There are four “angels”: A Johnny Deppish young man with artificial hands and an array of jeweler’s loupes and spectacle lenses to help him read scripture. His name is Happy. There is a hollow-eyed cowboy (who looked to me to be wearing a Bob Scriver buffalo skull bolo tie) who never says anything -- he’s “God.” He turns out to be a skypilot. God never tells you anything. You have to get Happy (rabbi?) to read scripture. And there is an English gent, complete with accent, feather boa, and either a tea cozy or mob cap on his head. He perennially sips tea, which he is willing to share, and clearly is one of those church ritual and circumstance people.
The most angelic and only female angel is Darryl Hannah in a sort of Elizabethan shirt. She is admonished, “Don’t let your maternal nature unman you.” She is nurturing, concerned, grieving, joyous, aching, protective, and all the parental qualities. Pretty much like the actress, who once played a mermaid in a different movie and who visited a Great Falls motel where there is a swimming pool with a bar built into the side and put on a mermaid suit to divert the drinkers for a while. (Normally there are several athletic young local women who do the honors.)
Over against this angel crew, who have evidently come to witness the death of the community, most vividly represented by the flooding of the graveyard, is a set of Kafka-esque bureaucrats -- all men of roughly the same appearance, all dressed as men were in the Fifties in long coats and fedoras. (We call ‘em “stingy brims” here.) Each black hat has a white feather tucked into the band, like the white spot in the black half of a yin-yang swirl. Basically human and decent, they are charged with the terrible task of clearing out the balky remnants in homes. It’s interesting that in two of the other angel movies I have (“Michael” and “City of Angels”) the angels are John Travolta and Nicholas Cage, both wearing the long black coats but not the hats. In fact, both are all TOO human, which is the plot point. Interesting that they are also tall, dark males. In "Northfork" Hannah is the only blonde female and she wears a black wig -- like an Orthodox Jewish woman.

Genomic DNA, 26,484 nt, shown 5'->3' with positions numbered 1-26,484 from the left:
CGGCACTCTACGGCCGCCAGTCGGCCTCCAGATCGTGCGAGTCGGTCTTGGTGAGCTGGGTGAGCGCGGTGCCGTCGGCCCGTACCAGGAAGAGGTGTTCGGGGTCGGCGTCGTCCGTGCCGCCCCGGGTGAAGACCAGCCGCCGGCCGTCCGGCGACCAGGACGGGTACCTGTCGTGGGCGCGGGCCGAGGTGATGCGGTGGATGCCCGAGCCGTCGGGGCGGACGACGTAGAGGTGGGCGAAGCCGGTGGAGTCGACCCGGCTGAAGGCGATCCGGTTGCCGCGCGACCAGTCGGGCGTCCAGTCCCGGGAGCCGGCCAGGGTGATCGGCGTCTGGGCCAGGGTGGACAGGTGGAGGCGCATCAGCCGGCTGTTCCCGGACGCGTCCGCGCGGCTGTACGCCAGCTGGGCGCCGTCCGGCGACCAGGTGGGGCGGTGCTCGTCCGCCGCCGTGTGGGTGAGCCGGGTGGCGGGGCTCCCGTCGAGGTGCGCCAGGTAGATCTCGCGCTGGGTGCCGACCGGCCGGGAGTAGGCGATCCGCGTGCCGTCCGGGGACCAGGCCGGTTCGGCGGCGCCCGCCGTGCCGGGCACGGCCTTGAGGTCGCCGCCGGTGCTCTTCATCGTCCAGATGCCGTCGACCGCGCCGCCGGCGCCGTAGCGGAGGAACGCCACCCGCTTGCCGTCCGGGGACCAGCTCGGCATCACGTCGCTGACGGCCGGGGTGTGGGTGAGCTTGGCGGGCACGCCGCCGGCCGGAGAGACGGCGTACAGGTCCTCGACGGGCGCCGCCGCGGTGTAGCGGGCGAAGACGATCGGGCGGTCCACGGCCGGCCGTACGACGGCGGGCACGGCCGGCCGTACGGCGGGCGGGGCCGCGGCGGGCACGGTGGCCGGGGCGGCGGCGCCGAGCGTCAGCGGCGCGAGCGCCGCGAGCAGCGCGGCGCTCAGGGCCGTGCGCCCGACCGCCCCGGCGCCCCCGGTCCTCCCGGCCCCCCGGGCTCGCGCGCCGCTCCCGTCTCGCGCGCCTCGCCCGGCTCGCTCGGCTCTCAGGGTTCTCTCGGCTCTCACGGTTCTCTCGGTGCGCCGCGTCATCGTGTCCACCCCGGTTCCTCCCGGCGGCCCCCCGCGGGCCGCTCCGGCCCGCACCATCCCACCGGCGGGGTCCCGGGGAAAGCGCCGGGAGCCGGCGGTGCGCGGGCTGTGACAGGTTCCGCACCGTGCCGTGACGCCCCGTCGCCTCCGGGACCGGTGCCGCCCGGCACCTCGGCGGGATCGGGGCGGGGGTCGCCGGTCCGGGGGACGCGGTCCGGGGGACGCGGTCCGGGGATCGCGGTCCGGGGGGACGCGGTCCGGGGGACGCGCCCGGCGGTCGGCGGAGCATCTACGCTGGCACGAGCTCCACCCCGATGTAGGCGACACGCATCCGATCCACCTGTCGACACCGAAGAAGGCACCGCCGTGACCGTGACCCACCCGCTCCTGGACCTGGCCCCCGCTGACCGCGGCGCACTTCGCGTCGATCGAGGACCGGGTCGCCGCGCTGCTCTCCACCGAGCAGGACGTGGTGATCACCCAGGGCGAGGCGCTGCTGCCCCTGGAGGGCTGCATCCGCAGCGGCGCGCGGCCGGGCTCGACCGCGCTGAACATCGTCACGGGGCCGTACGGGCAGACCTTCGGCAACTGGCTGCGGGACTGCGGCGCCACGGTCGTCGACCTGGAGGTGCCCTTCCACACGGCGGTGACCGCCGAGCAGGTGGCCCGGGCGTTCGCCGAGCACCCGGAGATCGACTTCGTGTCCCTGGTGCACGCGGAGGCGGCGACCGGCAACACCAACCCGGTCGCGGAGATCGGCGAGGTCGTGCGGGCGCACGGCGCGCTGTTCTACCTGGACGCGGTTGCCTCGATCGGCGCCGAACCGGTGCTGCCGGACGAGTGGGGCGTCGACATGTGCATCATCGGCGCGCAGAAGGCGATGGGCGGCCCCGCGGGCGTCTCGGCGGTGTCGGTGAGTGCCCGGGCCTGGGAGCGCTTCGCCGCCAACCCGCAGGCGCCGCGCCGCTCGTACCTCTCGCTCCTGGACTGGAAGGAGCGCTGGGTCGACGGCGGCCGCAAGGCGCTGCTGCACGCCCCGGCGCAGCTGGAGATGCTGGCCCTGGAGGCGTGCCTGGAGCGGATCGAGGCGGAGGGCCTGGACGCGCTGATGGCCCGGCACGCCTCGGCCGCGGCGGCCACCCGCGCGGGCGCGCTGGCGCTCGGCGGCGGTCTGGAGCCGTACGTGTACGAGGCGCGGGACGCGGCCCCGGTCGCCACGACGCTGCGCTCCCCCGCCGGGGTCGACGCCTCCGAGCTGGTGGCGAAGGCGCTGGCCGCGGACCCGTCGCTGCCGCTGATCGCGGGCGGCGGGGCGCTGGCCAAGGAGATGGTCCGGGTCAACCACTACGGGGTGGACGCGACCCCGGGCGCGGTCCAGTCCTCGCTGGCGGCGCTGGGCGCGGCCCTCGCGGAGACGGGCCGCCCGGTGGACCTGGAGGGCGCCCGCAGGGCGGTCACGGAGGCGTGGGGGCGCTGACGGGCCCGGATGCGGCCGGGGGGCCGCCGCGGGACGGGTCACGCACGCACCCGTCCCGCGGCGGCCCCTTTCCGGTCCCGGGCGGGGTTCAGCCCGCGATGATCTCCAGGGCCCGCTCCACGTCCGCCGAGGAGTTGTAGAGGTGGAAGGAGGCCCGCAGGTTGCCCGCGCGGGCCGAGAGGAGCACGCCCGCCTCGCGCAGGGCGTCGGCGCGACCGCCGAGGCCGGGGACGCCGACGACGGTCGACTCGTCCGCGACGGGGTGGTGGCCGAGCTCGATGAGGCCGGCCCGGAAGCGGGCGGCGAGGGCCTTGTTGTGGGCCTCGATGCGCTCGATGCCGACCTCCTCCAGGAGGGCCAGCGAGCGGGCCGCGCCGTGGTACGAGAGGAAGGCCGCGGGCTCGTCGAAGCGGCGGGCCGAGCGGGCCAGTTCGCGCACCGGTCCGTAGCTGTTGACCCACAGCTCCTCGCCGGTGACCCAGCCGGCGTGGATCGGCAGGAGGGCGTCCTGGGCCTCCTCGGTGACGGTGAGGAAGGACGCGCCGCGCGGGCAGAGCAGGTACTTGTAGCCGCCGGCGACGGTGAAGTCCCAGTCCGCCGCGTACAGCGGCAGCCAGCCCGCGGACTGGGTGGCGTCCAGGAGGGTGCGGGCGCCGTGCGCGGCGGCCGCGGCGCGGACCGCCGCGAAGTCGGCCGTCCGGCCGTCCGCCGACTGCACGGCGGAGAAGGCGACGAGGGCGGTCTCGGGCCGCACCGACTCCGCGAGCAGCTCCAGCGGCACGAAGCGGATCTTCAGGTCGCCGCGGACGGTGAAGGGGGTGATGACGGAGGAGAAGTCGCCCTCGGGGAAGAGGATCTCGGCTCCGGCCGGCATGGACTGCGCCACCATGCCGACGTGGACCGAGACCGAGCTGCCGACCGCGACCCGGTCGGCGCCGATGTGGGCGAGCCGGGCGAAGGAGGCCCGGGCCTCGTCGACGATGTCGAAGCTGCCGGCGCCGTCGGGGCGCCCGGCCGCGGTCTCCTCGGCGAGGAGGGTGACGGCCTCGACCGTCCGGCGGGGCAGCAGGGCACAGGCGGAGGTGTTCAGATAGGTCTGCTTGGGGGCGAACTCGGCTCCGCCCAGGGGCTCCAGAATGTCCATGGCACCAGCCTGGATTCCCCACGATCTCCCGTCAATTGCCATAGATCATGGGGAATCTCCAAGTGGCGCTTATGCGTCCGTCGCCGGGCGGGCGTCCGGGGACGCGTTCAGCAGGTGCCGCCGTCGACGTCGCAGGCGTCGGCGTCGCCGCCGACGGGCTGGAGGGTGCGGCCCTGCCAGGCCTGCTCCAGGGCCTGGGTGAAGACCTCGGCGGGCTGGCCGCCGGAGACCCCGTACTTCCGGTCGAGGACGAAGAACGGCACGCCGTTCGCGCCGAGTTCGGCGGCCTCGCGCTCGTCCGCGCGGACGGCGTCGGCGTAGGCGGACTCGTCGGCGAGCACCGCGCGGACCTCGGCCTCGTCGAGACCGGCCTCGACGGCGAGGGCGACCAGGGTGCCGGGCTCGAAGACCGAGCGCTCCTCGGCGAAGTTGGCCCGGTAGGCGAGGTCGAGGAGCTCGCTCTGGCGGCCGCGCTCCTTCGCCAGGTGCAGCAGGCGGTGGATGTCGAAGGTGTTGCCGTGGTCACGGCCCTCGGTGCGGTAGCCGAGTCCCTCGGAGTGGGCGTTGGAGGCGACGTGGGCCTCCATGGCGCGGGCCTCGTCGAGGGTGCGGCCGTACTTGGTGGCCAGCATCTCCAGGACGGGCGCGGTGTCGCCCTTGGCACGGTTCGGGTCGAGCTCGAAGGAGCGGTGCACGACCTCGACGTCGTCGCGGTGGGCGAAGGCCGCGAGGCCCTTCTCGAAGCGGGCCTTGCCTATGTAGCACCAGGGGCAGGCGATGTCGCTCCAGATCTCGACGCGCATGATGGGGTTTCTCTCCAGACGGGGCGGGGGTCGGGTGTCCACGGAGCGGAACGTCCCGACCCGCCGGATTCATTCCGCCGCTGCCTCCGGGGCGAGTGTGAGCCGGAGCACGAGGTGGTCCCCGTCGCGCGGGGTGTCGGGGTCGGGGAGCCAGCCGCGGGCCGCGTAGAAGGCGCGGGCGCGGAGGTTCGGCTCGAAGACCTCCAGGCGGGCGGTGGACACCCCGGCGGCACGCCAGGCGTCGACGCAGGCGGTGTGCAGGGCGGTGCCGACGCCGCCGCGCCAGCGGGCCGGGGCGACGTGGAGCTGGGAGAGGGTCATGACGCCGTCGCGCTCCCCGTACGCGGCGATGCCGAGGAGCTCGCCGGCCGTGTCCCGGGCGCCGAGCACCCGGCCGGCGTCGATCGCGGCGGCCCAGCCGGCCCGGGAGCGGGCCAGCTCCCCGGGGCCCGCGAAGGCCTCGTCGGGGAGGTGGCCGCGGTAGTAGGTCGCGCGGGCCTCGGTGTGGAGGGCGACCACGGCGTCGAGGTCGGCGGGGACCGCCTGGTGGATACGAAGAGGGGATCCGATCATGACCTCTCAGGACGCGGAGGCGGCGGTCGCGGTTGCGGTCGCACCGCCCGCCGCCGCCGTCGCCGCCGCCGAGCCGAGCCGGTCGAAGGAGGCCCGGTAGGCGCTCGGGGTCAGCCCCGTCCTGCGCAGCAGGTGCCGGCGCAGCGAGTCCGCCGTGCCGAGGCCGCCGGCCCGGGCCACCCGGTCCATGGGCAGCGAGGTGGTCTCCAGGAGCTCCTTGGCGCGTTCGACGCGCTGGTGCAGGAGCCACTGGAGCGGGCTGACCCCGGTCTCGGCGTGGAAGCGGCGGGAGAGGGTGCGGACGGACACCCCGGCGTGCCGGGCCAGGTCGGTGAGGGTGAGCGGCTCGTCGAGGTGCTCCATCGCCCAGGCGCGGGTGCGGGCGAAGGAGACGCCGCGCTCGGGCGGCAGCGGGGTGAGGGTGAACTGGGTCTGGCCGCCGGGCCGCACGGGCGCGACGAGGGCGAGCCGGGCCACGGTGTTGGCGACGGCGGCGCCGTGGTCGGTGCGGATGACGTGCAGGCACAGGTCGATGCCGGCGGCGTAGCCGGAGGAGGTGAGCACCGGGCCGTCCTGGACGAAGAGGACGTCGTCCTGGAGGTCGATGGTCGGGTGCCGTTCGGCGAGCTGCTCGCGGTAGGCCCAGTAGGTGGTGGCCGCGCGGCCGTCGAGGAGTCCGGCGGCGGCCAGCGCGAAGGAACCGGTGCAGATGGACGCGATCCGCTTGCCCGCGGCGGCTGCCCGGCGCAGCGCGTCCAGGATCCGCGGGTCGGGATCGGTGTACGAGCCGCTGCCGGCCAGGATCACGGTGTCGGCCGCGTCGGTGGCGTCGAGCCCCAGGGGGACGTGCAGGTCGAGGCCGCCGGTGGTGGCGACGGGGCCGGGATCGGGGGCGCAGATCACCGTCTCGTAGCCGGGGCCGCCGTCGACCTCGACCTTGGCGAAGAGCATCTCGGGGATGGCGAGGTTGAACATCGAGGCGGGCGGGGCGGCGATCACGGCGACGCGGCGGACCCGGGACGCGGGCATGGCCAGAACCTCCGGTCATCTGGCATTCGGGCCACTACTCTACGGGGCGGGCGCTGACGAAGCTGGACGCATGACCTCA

These bureaucrats walk through the damn’s [sic] guts, stopping to pat the bump where one of the workers was accidentally entombed. (Famous references to real cases and well-known short story here. "The price of progress.") They constantly gripe and wisecrack, just the way real bureaucrats do. (“Stop screwing around,” they admonish one young couple who is doing just that.) One pair of them (they work in pairs like Mormon missionaries) is a father-son team with a mother in that cemetary, unclaimed.
I can’t think of anyone else who has used this prairie this way. Normally it is photographed as a panorama of deep romanticism, a Charlie Russell land of sunset hues and colorful characters. This movie uses grassland the way Bergman uses the sea, the stony beach. Dwellers here are aware that this used to be the floor of an ancient sea and is saturated with salt and alkali. But there are no Lot’s wife’s stories in the movie, unless she is in the coffin the father and son finally retrieve.
Much to think about. The movie is rated PG-13 (because of that young couple “screwing around”) but I think it should be rated “mature audiences only.” Or maybe to be brutally honest, “pretentious adult audiences only,” though one really doesn’t need a tea cozy on one’s head. On the other hand, if you are against symbolic ideas, progress as calamity, and Ingmar Bergman, go see those other angel movies.
I’m pretty sure those other two are rated “R” because in both a cherubic blonde young woman (one of them Meg Ryan) doesn’t just get “touched” but “screwed” by an angel. This is more Greek than Judeo-Christian and if you want to speculate on the children who result, that’s a whole different set of movies.